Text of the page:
El Restaurante Mexicano January/February 2011 : Page 14

at the bar ICE IT! What you Don’t Know About Ice BY ROBERT PLOTKIN ice cube is one that has been tarnished with excess water on its surface, thus al-lowing it to melt at a much quicker rate than desired.” Another consideration: the kind of water used to make ice, because its quality will affect the taste of the fi n-ished drink. Bar experts suggest using spring or mineral water, or soft water if the others aren’t practical. Celebrated chef and mixologist Kathy Casey thinks soft water produces better ice for drink-making. “While spring or mineral waters are preferable, they’re not necessarily a practical op-tion at a bar,” Casey says. “However, installing a water softener is relatively inexpensive. And because the water is also fi ltered, the ice comes out free of haze or clouding. Crystal clear ice is more aesthetically pleasing.” Size matters The size and shape of the ice you use play key roles in a drink’s fl avor. “Small ice cubes tend to melt faster than larger cubes and will therefore more quickly dilute mixed drinks,” Bacardi’s Peek contends. “A drink made with small cubes will taste best when it’s fi rst served, but becomes watery and less fl a-vorful in short order. Larger ice cubes melt more slowly and release less water into a drink. That means the fi rst sip will taste as good as the last.” Ryan Magerian, mixologist and cre-S hine a bright light in the eyes of an accomplished mixologist and he or she will eventually admit that ice is the most important ingredient in cock-tails. It impacts every aspect of mixed drinks and does so with little cost and no marketing or packaging. In a time when success behind the bar is measured one drink at a time, outfi tting your bar with the most advantageous type of ice is es-sential. Its contribution goes beyond lower-ing the temperature of a cocktail to its proper serving temperature (around 37˚F to 38˚F). “Equally important, ice introduces water into a drink. It helps to balance the blend and allows the various ingre-dients to meld and harmonize,” says Debbi Peek, portfolio mixologist for Bacardi USA. “The water also softens the biting edge of spirits, as well as ac-centuates their fl avor.” According to Jonathan Pogash, di-rector of cocktail development for New York’s Hospitality Holdings, which op-erates several Manhattan venues, the relative hardness of ice is an often over-looked attribute. “A hard cube, lump cube or block of ice will dilute a drink at a much slower rate than your run-of-the-mill ice machine ice cube. If ice isn’t hard enough it will melt too quick-ly and over-dilute the cocktail. A ‘wet’ 14 el restaurante mexicano

At The Bar

Robert Plotkin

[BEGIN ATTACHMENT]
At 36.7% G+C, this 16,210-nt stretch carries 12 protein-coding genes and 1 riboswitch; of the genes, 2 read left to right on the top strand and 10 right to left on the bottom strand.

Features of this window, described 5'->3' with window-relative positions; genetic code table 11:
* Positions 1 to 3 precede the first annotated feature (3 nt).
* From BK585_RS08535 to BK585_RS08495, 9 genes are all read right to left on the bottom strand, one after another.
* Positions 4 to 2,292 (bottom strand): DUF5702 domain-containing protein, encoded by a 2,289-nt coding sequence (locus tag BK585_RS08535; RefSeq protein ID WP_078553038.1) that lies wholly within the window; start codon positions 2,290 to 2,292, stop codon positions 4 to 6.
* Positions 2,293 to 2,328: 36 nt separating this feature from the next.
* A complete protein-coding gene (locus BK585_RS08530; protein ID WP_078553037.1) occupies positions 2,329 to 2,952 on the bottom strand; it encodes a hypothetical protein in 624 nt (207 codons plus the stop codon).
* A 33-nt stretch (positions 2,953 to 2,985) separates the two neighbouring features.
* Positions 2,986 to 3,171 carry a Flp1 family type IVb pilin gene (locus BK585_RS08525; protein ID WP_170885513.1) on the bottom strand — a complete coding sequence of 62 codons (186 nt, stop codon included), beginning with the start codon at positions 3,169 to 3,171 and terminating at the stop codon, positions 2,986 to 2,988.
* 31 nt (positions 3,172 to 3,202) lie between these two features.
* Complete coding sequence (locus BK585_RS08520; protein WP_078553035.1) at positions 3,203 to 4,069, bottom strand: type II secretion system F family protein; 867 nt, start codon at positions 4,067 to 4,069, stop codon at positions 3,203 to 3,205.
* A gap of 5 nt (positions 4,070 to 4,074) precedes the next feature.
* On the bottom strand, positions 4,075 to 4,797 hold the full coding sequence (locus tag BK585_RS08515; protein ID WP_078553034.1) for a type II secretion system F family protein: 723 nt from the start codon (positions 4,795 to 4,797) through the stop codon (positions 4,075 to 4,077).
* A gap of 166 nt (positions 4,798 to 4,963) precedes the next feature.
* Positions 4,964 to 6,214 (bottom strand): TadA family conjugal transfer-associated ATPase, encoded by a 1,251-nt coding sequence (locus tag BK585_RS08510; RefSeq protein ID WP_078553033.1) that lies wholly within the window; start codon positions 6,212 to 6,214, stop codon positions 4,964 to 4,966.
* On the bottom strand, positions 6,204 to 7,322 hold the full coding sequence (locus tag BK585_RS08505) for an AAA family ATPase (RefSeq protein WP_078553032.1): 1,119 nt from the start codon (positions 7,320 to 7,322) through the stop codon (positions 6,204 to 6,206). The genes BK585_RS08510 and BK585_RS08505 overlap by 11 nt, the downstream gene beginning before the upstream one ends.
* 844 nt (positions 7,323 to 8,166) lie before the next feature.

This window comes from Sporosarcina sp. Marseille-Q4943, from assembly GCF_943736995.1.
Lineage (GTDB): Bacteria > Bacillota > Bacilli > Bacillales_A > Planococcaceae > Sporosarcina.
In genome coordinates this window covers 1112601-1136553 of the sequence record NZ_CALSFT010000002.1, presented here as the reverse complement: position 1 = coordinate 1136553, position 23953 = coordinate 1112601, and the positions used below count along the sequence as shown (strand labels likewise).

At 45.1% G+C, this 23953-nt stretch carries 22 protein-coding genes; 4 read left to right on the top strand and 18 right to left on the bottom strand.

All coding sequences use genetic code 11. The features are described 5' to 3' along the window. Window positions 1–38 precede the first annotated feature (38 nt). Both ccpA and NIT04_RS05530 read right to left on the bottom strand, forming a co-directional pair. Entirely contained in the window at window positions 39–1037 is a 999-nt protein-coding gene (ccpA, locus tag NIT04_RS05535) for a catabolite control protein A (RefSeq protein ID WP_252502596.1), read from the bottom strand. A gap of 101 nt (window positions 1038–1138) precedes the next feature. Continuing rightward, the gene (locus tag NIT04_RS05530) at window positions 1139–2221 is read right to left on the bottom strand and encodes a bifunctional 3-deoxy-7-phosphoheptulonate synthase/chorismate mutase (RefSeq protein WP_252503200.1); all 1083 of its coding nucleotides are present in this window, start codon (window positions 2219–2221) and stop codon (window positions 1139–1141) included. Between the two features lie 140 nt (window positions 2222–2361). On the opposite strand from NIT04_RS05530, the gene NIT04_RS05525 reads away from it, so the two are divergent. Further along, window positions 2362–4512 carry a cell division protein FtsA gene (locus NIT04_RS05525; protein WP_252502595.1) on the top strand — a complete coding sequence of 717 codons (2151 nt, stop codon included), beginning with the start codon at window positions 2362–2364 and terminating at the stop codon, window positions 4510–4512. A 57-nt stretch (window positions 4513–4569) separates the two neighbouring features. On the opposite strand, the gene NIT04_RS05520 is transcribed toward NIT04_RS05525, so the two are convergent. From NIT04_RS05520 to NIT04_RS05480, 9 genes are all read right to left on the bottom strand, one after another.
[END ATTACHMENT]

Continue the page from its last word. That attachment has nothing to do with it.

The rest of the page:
Shine a bright light in the eyes of an accomplished mixologist and he or she will eventually admit that ice is the most important ingredient in cocktails. It impacts every aspect of mixed drinks and does so with little cost and no marketing or packaging. In a time when success behind the bar is measured one drink at a time, outfitting your bar with the most advantageous type of ice is essential.<br /> <br /> Its contribution goes beyond lowering the temperature of a cocktail to its proper serving temperature (around 37°F to 38°F).<br /> <br /> <br /> “Equally important, ice introduces water into a drink. It helps to balance The blend and allows the various ingredients to meld and harmonize,” says Debbi Peek, portfolio mixologist for Bacardi USA. “The water also softens the biting edge of spirits, as well as accentuates their flavor.”<br /> <br /> According to Jonathan Pogash, director of cocktail development for New York’s Hospitality Holdings, which operates several Manhattan venues, the relative hardness of ice is an often overlooked attribute. “A hard cube, lump cube or block of ice will dilute a drink at a much slower rate than your runof- the-mill ice machine ice cube. If ice isn’t hard enough it will melt too quickly and over-dilute the cocktail. A ‘wet’ice cube is one that has been tarnished with excess water on its surface, thus allowing it to melt at a much quicker rate than desired.”<br /> <br /> Another consideration: the kind of water used to make ice, because its quality will affect the taste of the finished drink. Bar experts suggest using spring or mineral water, or soft water if the others aren’t practical.<br /> <br /> Celebrated chef and mixologist Kathy Casey thinks soft water produces better ice for drink-making. “While spring or mineral waters are preferable, they’re not necessarily a practical option at a bar,” Casey says. “However, installing a water softener is relatively inexpensive. And because the water is also fi ltered, the ice comes out free of haze or clouding. Crystal clear ice is more aesthetically pleasing.”<br /> <br /> Size matters<br /> <br /> The size and shape of the ice you use play key roles in a drink’s flavor. “Small ice cubes tend to melt faster than larger cubes and will therefore more quickly dilute mixed drinks,” Bacardi’s Peek contends. “A drink made with small cubes will taste best when it’s first served, but becomes watery and less flavorful in short order. Larger ice cubes melt more slowly and release less water into a drink. That means the first sip will taste as good as the last.” <br /> <br /> Ryan Magerian, mixologist and cre-<br /> <br /> Ator of Aviation Gin, thinks large-format ice looks better than standard bar ice, especially when stacked in a highball glass. “More importantly, using fewer, large format-cubes presents less surface area and results in slower dilution,” he says. “I recommend making drinks with 1.25-inch cubes.”<br /> <br /> Ice balls, long a staple in Japan, are gaining popularity behind American bars. Ice balls are seemingly the perfect marriage of form and function. Made on-premise in molds or carved individually, they look like crystal clear spheres between three and five inches in diameter. Their singular shape allows them to melt at a slower rate, thus reducing dilution. <br /> <br /> Peek likes using Ice balls in on-the rocks cocktails. “Since they’re round the corners don’t melt, leaving the first sip as cold as the last,” she says. “They’re crystal clear, look sexy and last a long time. In a recent cocktail competition, I presented my entry with an ice ball to ensure it wasn’t watered down by the time it made it to the judges’ table.”<br /> <br /> Retro chillers <br /> <br /> Back in the day, cocktails were prepared with chipped, cracked or crushed ice. Even in the 1970s bars typically carried both cubed and crushed ice in the bartender’s station. But as juleps, frappes and smashes slipped from the limelight, so did the need for stocking crushed ice behind the bar. The current Tiki drink revival has changed that.<br /> <br /> “Tiki drinks are those popularized<br /> <br /> After Repeal through the 1950s and 60s,” says Pogash. “Luminaries such as ‘Trader’ Vic Bergeron knew that crushed ice created a massively cold drink and that people in the tropical South Pacific needed more help beating the heat than anyone else.”<br /> <br /> Crushed ice has more surface area than any other form of ice, second only to shaved ice. “That makes crushed ice perfect for making Tiki drinks,” Magerian says. “Not only does it make them cold, but they’re potent drinks, so the extra dilution is an advantage.”<br /> <br /> While the cocktail reigns supreme, ice appears to be the power behind the throne. As Pogash says, “You’ve walked into a place that cares about its drinks when you see the proper ice being plopped, dropped, chipped or cracked into your glass.”